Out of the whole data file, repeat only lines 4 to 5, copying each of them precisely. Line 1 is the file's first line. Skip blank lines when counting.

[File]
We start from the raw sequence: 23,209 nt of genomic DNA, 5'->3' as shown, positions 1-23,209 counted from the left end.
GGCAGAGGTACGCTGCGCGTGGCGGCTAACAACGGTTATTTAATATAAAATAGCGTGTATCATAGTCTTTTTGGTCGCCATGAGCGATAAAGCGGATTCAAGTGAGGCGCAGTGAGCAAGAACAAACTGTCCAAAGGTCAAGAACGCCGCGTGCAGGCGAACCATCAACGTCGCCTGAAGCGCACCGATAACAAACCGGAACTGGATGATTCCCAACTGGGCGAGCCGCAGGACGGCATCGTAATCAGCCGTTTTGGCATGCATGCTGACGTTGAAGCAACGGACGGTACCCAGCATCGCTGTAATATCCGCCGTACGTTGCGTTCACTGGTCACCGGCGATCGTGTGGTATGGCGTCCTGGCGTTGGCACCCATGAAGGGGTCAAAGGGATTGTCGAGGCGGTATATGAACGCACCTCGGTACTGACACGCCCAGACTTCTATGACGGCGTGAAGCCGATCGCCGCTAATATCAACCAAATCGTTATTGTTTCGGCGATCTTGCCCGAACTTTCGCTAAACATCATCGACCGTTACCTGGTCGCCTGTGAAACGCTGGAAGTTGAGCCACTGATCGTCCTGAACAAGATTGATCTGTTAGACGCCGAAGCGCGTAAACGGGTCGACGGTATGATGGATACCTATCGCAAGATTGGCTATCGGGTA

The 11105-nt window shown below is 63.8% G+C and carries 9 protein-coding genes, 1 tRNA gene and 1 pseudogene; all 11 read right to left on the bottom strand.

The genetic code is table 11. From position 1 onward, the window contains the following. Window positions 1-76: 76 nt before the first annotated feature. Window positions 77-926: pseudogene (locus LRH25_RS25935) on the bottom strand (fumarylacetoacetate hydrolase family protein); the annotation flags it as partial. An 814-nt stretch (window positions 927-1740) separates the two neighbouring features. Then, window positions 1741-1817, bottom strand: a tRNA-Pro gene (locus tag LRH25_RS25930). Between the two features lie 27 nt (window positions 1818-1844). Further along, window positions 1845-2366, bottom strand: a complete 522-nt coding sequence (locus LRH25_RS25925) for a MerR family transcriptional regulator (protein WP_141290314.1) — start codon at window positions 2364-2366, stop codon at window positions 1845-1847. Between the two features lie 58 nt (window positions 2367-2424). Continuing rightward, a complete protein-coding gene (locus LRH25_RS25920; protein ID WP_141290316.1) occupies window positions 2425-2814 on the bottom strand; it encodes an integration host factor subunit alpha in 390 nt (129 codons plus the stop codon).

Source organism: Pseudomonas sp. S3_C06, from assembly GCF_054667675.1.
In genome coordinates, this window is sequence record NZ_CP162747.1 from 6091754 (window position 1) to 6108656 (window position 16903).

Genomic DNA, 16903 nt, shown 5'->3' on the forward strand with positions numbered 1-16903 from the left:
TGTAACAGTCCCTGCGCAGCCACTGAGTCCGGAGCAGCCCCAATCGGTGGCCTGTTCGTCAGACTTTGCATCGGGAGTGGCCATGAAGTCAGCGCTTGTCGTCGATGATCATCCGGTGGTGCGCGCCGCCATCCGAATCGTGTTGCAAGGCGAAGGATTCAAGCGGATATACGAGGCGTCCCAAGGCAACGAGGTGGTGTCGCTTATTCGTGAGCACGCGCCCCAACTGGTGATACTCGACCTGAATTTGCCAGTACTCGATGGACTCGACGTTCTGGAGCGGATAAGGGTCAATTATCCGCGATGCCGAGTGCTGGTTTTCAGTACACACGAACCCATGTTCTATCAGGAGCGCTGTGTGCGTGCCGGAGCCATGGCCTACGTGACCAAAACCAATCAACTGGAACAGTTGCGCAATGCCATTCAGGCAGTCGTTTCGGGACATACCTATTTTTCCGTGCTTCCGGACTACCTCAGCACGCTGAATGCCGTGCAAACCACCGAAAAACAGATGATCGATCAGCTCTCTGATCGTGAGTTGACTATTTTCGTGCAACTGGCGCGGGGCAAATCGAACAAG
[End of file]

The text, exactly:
The genetic code is table 11. From position 1 onward, the window contains the following. Window positions 1-76: 76 nt before the first annotated feature. Window positions 77-926: pseudogene (locus LRH25_RS25935) on the bottom strand (fumarylacetoacetate hydrolase family protein); the annotation flags it as partial. An 814-nt stretch (window positions 927-1740) separates the two neighbouring features. Then, window positions 1741-1817, bottom strand: a tRNA-Pro gene (locus tag LRH25_RS25930). Between the two features lie 27 nt (window positions 1818-1844). Further along, window positions 1845-2366, bottom strand: a complete 522-nt coding sequence (locus LRH25_RS25925) for a MerR family transcriptional regulator (protein WP_141290314.1) — start codon at window positions 2364-2366, stop codon at window positions 1845-1847. Between the two features lie 58 nt (window positions 2367-2424). Continuing rightward, a complete protein-coding gene (locus LRH25_RS25920; protein ID WP_141290316.1) occupies window positions 2425-2814 on the bottom strand; it encodes an integration host factor subunit alpha in 390 nt (129 codons plus the stop codon).

Source organism: Pseudomonas sp. S3_C06, from assembly GCF_054667675.1.